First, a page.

Even if you have got years ahead of you, there is always time to think about your plans for the future, especially once you’re ready to leave the world of work for good and enjoy your golden years. Retirement is something that sensible people spends years upon years saving and planning for, but if you’re thinking of building up a nest egg of some kind for when you reach 65, how do you go about it, and what do you need to consider? Here are some handy tips:
- Set up a bank account, a pension fund or annuity to put your savings into on a weekly, monthly or even an annual basis. Building your pension fund or annuity up over time will help to give you a substantial amount of money to live on once retire from the active work force!
- Identify the right time to start saving. Ideally, you should start as soon as you can, because the longer you save for, the more money you’ll have for your retirement. Doing this will be helpful, as it will get you into the habit of saving regularly.
- Find a savings fund or annuity with a good rate. With help from people like my pension expert, you may very well find the best possible deal for an annuity plan that will give you a greater return on your pension investment upon retirement.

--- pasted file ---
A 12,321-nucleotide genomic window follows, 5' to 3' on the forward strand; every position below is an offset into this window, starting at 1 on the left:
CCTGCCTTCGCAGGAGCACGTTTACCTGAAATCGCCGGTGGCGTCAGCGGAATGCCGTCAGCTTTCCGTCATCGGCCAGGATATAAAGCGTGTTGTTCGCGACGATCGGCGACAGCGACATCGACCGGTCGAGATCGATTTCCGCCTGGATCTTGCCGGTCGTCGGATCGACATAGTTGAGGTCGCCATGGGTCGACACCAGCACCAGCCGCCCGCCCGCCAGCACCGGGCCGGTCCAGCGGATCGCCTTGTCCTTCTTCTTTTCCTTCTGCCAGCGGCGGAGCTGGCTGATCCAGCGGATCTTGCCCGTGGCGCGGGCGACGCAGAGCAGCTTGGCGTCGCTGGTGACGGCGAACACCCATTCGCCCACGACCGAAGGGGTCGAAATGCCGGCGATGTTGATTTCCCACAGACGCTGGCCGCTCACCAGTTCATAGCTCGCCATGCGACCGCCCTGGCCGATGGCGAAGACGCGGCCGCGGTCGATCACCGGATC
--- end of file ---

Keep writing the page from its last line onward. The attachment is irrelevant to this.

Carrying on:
- Work out how much you want to save, or alternatively how much you can afford to set aside from now until your retirement. If, for example, you would like to save 500’000 by the time you are 65 at an expected annual rate of 6%, then you would have to save as much as £3230.77 per annum. Also, in this example, if you start your savings at 25 – then you have a 40 year period over which to save this amount annually. This may sound like a lot of money when looked at in its entirety; however the average annual life income looks seemingly different for men and women. If you are of the former sex, then annual amount you would have to live off would approximately £38’000, while for the latter group you would enjoy a life income of £29’000. This is a very ambitious goal, so your position may vary significantly, so it is important to set a realistic goal according to your individual circumstance.
- Take into account factors such as life expectancy and health. Women are expected to live for a few years more than men, which may mean having to save a little more in the case of females. As for health problems, it may be worth saving more in the event of any operations of healthcare needed post-retirement, as you will be more injury prone during the later years of your life.